Last Updated on May 6, 2015, by eNotes Editorial. Word Count: 534
In two of the three books King published in 1996, a new, and angry, concern emerges: God's indifference to His creation. Both Paul Edgecombe and David Carver, protagonists of The Green Mile (1996; see separate entry) and Desperation, respectively, reproach God for allowing good people to suffer. In Desperation's companion, The Regulators, these questions are not posed. God is the concern only of the Hobarts, savagely caricatured zealots, who pass out tracts on hell to their neighbors, but abuse children and steal.
It requires a careful reading of Desperation to realize how pervasively biblical, and pseudo-biblical, its language is. All the characters, including the demon Tak, find biblical parallels in events and speak in biblical cadences. To name two of many examples, Bill Harris, Marinville's literary agent, gives Steve Ames "Five Commandments": "All these commandments are thou shalt nots . . . . First, thou shalt not drink with him . . . ." Desperation Mining Corporation receptionist, Brad Josephson, has a sign on his desk: "LEAD ME NOT INTO TEMPTATION, FOR I SHALL FIND IT MYSELF."
It is not surprising that David Carver, who actually receives responses from God when he prays, should speak in biblical terms. It may be less obvious, because of their mocking tone, that Tak and Johnny Marinville habitually quote— or make up their own—scripture. After running down "Big-Balls Billy Rancourt" in his police cruiser, Estragian makes the pseudo-biblical pronouncement: "I have taught thee in the way of wisdom . . . I have led thee in right paths. When thou goest, thy steps shall not be straitened; and when thou runnest, thou shalt not stumble. That's from the Book of Adverbs, John. But I think old Billy stumbled."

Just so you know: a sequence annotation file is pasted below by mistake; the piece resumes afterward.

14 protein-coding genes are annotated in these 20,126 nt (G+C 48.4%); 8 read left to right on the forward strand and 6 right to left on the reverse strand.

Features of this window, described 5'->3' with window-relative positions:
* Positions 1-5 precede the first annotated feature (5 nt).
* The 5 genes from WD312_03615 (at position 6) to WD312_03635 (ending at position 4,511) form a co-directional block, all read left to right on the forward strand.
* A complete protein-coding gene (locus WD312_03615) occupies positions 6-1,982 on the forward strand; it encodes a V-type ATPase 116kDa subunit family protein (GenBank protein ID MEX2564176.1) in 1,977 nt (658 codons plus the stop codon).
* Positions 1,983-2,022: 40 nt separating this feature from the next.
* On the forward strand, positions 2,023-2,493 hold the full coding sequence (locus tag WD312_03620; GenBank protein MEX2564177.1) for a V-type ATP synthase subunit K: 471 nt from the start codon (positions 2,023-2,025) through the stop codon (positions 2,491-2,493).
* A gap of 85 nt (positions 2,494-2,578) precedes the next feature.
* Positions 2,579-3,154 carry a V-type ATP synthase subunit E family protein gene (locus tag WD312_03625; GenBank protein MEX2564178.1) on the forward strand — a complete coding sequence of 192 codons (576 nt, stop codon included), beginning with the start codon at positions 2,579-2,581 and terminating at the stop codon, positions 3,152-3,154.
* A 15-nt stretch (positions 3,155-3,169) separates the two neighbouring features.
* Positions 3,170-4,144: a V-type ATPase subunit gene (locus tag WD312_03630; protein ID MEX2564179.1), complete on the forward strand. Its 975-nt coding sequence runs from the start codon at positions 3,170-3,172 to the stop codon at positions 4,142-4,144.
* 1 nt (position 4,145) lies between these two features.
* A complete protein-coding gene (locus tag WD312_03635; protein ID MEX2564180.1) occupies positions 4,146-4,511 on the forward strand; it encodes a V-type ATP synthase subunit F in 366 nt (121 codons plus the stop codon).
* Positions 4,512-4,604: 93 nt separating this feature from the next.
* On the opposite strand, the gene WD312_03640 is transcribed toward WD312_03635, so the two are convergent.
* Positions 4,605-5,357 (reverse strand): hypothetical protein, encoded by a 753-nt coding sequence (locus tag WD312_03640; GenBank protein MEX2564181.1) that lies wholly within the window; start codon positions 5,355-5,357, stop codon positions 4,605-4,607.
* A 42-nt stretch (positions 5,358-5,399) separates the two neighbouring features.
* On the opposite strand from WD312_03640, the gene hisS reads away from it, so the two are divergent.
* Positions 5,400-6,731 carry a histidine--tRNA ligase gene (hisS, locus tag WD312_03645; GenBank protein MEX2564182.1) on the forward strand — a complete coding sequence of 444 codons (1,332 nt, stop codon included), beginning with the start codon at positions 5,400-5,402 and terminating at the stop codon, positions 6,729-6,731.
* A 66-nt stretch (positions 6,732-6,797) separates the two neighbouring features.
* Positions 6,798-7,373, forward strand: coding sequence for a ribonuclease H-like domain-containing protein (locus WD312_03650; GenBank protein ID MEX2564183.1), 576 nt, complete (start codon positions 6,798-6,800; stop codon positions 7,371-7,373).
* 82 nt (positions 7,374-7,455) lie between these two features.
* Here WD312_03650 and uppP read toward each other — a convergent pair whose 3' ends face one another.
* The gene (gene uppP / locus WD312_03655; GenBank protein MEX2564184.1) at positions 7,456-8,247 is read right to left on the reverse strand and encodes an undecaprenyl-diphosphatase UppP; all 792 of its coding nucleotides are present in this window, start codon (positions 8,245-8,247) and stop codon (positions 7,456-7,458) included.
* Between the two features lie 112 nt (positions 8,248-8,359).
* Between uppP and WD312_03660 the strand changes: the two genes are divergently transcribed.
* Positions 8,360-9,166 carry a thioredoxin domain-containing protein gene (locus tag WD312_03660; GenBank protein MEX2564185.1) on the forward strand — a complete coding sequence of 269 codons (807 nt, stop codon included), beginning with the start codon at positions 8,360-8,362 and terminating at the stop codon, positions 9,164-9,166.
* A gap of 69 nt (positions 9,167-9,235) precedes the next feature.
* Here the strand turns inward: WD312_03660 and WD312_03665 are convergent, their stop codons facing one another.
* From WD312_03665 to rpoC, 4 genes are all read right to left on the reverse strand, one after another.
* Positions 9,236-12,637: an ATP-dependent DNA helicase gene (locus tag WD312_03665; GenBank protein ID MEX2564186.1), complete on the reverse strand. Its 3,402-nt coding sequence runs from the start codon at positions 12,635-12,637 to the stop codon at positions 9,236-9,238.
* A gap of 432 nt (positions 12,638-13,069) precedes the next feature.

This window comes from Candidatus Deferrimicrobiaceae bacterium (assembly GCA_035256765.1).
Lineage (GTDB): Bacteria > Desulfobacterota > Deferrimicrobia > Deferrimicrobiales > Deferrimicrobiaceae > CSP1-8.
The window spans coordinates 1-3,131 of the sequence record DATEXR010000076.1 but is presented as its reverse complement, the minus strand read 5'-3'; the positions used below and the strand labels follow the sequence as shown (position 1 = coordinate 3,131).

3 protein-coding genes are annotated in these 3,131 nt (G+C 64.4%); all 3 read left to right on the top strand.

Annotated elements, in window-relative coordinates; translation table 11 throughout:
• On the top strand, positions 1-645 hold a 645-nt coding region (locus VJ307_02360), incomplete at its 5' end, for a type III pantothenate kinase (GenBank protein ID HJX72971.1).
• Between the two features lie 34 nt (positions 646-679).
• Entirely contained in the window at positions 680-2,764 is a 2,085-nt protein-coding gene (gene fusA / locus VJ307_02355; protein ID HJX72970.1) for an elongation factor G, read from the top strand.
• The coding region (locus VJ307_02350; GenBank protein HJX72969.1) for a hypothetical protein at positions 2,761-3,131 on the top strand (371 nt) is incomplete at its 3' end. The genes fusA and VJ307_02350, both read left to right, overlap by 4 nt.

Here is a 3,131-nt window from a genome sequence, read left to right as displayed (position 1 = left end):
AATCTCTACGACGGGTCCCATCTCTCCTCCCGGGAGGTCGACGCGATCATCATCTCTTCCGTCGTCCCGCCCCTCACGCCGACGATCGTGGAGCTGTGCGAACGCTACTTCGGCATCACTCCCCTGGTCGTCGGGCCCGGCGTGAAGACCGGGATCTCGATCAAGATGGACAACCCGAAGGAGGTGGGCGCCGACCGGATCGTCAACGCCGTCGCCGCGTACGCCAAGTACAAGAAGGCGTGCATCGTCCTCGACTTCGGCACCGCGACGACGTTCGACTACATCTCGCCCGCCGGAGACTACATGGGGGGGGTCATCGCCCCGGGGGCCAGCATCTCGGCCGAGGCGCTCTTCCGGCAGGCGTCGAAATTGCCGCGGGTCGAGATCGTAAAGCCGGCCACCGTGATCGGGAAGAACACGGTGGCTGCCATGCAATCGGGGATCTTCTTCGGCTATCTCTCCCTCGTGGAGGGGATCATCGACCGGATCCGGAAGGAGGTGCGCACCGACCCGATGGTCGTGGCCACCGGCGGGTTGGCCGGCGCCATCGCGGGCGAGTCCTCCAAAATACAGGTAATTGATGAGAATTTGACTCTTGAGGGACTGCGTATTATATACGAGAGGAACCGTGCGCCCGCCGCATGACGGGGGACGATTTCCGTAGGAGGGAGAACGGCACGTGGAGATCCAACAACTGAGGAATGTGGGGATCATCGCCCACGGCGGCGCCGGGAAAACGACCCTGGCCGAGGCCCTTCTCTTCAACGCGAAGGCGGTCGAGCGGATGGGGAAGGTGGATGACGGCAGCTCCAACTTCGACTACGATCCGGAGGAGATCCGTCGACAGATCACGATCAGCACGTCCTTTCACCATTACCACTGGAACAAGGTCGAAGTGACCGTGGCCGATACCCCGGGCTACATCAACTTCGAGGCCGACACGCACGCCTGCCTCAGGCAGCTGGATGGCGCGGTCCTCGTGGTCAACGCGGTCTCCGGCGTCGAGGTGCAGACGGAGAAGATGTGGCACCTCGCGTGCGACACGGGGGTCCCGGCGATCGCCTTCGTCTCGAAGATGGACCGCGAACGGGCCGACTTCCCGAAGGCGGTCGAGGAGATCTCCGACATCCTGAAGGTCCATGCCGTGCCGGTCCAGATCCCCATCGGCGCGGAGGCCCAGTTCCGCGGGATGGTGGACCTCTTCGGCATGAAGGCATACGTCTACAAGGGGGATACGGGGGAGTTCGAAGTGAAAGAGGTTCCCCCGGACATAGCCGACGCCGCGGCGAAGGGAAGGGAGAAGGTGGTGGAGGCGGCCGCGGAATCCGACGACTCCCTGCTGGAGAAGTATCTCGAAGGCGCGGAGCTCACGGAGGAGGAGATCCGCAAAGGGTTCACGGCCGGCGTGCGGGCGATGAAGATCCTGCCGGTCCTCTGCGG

Despite the fact that a Methodist minister, Reverend Martin, provided David with religious instruction, the world of Desperation is not really Christian. King explicitly evokes the Gnostics, who believed that humans are strangers in an absurd universe. Tak (as Estragian) uses Gnostic terminology in his savage assessment of Johnny's writing: '"You have never written a truly spiritual novel,' the cop told him . . . 'You have no interest in your spiritual nature. You mock the God who created you, and by doing so you mortify your own pneuma [spirit] and glorify the mud which is your sarx [flesh].'" Central to Gnosticism is the belief that spirit is trapped in a corrupt body. Johnny, addicted to alcohol and other pleasures of the flesh, has lost his spiritual way.
Readers wishing an introduction to Gnosticism might consult Elaine Pagels' readable, scholarly book, The Gnostic Gospels (1979). Briefly summarized, the Gnostics, who flourished in the second century AD, believed that the world was created not by God but by an inferior deity, a demiurge. Worshipers seeking revelation (Gnosis) come in contact with competing spiritual forces.
Accordingly, during prayer, spiritually gifted David receives communications, not only from God, but from Tak and the Devil. "If you want to pray, pray to me," the Devil tells David. "Why would you pray to a God who kills baby sisters?. . . . Come on, Davey, get a life." It is one of the ironies of Desperation that, in contrast to the garrulousness of Tak and Satan, God speaks in the most unadorned possible way: "You're praying already" "The soap;" "Get moving."
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